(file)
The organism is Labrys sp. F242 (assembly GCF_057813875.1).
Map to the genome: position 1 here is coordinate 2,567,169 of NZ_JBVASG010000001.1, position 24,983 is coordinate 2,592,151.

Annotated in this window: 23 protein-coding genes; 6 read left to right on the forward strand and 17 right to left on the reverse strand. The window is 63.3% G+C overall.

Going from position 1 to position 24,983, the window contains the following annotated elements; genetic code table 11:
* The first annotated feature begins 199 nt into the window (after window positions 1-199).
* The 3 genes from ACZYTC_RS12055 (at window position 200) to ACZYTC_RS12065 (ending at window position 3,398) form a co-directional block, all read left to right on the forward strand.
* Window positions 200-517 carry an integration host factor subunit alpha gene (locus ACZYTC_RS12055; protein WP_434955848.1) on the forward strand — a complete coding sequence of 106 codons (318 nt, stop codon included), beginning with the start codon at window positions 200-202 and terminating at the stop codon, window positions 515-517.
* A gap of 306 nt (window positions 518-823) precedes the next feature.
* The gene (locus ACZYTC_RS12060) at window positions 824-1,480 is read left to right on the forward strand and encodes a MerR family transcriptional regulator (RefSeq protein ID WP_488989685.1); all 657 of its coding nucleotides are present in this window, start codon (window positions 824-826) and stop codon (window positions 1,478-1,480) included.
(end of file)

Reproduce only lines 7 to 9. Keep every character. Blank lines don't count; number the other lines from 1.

* Window positions 200-517 carry an integration host factor subunit alpha gene (locus ACZYTC_RS12055; protein WP_434955848.1) on the forward strand — a complete coding sequence of 106 codons (318 nt, stop codon included), beginning with the start codon at window positions 200-202 and terminating at the stop codon, window positions 515-517.
* A gap of 306 nt (window positions 518-823) precedes the next feature.
* The gene (locus ACZYTC_RS12060) at window positions 824-1,480 is read left to right on the forward strand and encodes a MerR family transcriptional regulator (RefSeq protein ID WP_488989685.1); all 657 of its coding nucleotides are present in this window, start codon (window positions 824-826) and stop codon (window positions 1,478-1,480) included.